Had the speeches Barack Obama and Dick Cheney delivered on Thursday morning been carried in prime time by all the television networks, it would have been an even bigger contribution to public understanding of the linked issues of Guantanamo, detainee treatment and the search for accountability.
But those who saw cable coverage of Obama at the National Archives and Cheney at the American Enterprise Institute heard two men, with deep immersion in the topic, giving strong, clear and passionate expression to their views.
I found myself thinking how much more satisfying and enlightening this impromptu exchange was than the presidential or vice presidential debates in which the same two men participated when they were running for office. The strict time limits imposed in those encounters, and the consequent reliance on sound-bite answers, prevent the kind of sustained argument that we saw from both men.
In his interview with Newsweek's Jon Meacham, Obama said he had learned from the campaign that the American people "not only have a toleration but also a hunger for explanation and complexity, and a willingness to acknowledge hard problems. I think one of the biggest mistakes that is made in Washington is this notion you have to dumb things down for the public."
Cheney, too, is scornful of the simplistic formulas that politicians tend to favor - one reason why he was never a big hit on the campaign circuit. But he is as serious about governing as Obama, and as confident in his own judgments.
So what we saw was two men arguing vital issues without the kind of disguised demagoguery that cheapens too many campaigns.
I thought Cheney's strongest point was his assertion that Obama had "no plan" for handling the 240 occupants of the Guantanamo Bay prison when he announced, soon after taking office, that the facility would be closed within a year.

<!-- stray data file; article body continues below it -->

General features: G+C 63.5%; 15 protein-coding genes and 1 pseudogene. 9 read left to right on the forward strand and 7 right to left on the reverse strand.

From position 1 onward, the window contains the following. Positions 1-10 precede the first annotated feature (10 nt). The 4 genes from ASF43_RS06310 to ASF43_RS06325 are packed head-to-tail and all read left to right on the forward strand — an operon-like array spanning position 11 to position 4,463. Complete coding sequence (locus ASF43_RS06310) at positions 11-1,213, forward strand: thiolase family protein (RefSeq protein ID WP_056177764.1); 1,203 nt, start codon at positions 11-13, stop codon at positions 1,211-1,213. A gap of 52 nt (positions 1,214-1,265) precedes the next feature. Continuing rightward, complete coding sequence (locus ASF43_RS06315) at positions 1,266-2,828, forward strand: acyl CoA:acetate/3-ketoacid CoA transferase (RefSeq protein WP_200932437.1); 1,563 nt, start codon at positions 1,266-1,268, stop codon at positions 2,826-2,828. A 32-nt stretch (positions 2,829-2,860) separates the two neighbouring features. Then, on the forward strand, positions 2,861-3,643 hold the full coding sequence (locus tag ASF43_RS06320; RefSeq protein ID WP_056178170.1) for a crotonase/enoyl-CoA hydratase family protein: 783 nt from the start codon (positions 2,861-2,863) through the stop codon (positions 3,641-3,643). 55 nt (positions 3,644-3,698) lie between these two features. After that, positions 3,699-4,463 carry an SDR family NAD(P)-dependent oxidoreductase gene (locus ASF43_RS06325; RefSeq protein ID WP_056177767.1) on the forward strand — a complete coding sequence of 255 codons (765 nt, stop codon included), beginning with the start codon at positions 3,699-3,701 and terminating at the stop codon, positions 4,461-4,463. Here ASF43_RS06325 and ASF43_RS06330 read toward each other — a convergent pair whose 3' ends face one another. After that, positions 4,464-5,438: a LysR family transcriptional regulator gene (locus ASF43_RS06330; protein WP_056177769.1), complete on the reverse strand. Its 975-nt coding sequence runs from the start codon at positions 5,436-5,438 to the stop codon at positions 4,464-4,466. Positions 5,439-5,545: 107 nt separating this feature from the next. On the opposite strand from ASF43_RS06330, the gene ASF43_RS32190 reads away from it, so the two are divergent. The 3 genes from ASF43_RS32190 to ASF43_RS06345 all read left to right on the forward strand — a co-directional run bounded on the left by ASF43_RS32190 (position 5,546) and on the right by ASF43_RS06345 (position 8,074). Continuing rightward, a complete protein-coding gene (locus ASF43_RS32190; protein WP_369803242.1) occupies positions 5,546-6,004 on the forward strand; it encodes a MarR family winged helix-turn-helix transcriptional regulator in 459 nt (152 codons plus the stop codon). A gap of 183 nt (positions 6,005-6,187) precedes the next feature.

That announcement, fulfilling an explicit campaign pledge, symbolized a sharp break from the previous Republican administration and won Obama praise from European allies and many of his core supporters here at home.
But by placing an easy gesture ahead of a thought-out strategy, Obama left himself vulnerable to the backlash we have seen - and allowed critics such as Cheney to question his seriousness in handling sensitive security questions.
Obama's speech - with its careful delineation of the five categories of detainees - showed he has now devoted serious thought to the consequences of his decision to close the prison. But a specific plan for handling the hardest cases is still weeks or months away. Better he had addressed that question before the public and congressional movement spread to keep them out of "my backyard."
But if Cheney was right about there being no plan, Obama had the better case on the underlying question of how America's basic values, including respect for the rule of law, can be applied when terrorists threaten.
Proof is missing that would let laymen judge Cheney's assertion that the methods Obama now has banned were necessary to prevent a second 9/11. Avoiding interrogation techniques such as waterboarding, which historically have been classified as torture, not only clears our conscience and improves our reputation; it protects our own troops when they are captured.
Obama was also impressive in taking on the panicky populism among lawmakers of both parties who quickly kowtowed to the demand that no terrorists be moved into our prisons. He has shown this backbone before when he stopped the cries to punish the AIG bonus winners. His calm testimony to the security of our jails was exactly what the situation needed.
And he is brave also in joining Cheney in opposing the calls, emanating mainly from his fellow Democrats, for a "truth commission" to search out and presumably punish those whose past security practices are now being changed.
Strong as their disagreements on other issues, Cheney and Obama are as one on that question. And they are right.
David Broder is a widely read politcal commentator who writes for the Washington Post Writers Group. Contact him at firstname.lastname@example.org or 1150 15th St. N.W., Washington, D.C. 20071.